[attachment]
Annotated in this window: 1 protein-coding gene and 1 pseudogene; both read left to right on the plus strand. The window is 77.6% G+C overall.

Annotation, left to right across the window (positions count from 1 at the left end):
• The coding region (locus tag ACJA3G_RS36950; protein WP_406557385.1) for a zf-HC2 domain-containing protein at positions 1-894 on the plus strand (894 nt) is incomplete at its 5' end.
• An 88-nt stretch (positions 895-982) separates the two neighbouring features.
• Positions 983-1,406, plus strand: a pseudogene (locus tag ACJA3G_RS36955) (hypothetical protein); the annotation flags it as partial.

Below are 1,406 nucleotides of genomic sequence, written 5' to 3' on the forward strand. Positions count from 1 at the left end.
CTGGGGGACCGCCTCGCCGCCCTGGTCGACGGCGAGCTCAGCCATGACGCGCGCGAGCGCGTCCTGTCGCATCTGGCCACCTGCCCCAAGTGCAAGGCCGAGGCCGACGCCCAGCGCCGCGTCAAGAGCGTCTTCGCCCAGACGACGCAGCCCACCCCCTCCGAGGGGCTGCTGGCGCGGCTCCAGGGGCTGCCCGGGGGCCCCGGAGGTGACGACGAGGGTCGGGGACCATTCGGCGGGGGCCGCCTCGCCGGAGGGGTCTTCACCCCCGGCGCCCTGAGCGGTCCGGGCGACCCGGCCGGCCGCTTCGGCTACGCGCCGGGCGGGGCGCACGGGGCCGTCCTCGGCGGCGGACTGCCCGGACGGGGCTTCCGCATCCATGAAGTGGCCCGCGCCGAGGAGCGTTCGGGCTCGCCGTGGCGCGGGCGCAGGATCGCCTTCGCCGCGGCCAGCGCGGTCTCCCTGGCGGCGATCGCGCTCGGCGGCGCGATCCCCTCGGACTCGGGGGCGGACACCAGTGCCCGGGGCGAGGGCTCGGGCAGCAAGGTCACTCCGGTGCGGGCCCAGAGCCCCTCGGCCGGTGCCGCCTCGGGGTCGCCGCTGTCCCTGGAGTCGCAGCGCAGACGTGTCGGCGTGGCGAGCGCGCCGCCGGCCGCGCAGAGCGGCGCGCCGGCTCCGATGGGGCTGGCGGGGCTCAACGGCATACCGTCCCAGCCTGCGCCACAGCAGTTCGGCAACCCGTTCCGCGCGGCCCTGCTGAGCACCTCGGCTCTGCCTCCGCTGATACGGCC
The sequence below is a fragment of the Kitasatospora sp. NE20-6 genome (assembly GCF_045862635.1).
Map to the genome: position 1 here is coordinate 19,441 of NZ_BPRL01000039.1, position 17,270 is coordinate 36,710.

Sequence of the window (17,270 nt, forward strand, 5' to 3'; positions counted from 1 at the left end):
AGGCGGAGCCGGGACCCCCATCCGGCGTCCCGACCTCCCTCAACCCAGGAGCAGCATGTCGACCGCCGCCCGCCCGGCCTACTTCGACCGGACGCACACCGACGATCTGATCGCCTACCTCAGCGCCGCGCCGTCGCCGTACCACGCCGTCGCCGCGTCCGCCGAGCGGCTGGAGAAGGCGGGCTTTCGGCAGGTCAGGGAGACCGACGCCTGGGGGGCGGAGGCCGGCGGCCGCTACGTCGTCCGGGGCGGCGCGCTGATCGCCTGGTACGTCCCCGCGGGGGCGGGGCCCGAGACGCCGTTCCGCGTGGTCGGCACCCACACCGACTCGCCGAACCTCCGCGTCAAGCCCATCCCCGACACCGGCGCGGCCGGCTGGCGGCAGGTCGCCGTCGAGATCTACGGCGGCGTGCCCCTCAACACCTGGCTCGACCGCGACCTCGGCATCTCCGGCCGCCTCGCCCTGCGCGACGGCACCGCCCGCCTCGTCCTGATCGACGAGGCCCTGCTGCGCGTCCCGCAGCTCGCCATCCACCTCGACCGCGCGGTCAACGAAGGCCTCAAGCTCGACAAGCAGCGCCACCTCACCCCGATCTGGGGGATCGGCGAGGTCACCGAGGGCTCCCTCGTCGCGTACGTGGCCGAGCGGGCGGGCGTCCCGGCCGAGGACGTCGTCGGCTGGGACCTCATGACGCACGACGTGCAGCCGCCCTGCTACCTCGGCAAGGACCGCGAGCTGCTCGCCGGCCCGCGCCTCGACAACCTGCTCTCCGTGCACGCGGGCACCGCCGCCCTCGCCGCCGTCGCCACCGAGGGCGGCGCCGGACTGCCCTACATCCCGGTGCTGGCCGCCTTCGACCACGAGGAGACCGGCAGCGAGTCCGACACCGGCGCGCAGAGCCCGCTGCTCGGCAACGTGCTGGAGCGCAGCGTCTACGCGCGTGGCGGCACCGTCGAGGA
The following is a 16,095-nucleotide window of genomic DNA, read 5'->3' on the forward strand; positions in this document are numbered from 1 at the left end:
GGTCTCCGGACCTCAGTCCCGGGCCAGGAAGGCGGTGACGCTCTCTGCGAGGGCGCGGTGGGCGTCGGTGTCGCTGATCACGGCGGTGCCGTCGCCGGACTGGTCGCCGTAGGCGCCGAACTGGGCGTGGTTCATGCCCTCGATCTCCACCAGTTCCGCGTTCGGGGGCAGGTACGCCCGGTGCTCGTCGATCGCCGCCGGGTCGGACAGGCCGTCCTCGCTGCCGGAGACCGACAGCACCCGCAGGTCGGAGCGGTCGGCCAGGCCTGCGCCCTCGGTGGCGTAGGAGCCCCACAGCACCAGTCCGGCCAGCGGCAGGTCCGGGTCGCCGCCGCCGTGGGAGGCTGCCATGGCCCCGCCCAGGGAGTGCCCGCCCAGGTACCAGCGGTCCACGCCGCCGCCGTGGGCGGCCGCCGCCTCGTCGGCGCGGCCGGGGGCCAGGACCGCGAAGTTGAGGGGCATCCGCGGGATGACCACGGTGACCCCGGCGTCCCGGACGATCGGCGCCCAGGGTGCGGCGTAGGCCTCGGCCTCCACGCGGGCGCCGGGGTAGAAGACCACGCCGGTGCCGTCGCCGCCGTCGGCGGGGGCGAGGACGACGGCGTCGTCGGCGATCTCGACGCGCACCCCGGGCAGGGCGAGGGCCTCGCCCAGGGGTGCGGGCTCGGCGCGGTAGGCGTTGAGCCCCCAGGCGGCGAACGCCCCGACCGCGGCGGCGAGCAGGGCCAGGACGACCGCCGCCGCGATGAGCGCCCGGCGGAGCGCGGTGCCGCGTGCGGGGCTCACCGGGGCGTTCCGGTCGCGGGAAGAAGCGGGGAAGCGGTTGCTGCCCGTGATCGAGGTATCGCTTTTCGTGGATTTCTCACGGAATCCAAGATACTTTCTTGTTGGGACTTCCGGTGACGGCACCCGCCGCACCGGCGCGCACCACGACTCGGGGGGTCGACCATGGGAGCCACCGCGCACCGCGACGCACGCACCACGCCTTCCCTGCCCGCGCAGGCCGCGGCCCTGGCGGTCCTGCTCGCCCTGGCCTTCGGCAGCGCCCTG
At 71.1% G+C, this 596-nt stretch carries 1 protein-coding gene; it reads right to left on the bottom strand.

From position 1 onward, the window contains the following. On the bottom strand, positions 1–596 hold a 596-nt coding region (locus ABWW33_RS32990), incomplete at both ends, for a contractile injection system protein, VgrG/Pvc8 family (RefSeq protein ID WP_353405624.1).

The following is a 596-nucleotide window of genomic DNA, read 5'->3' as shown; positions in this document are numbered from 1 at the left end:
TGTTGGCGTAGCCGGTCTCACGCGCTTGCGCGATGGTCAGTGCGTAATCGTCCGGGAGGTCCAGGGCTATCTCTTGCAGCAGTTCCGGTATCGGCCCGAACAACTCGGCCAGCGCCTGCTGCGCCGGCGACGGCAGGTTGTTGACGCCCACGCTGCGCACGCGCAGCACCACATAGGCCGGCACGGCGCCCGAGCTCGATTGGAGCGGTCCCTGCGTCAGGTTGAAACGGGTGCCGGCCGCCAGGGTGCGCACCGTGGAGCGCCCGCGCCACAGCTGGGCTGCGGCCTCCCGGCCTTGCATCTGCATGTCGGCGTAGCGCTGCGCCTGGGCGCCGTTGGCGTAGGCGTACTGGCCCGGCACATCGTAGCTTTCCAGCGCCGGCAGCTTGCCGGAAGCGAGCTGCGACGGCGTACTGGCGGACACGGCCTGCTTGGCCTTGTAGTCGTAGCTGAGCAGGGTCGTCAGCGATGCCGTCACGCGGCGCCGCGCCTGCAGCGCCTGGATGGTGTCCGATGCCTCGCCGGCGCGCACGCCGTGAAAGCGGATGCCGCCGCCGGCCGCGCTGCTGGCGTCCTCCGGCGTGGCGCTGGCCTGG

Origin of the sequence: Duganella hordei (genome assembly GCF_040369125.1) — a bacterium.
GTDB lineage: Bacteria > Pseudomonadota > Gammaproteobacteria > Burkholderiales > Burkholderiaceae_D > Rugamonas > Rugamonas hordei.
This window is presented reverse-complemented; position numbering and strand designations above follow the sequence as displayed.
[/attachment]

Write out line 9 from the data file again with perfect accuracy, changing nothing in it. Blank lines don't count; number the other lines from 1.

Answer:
Map to the genome: position 1 here is coordinate 19,441 of NZ_BPRL01000039.1, position 17,270 is coordinate 36,710.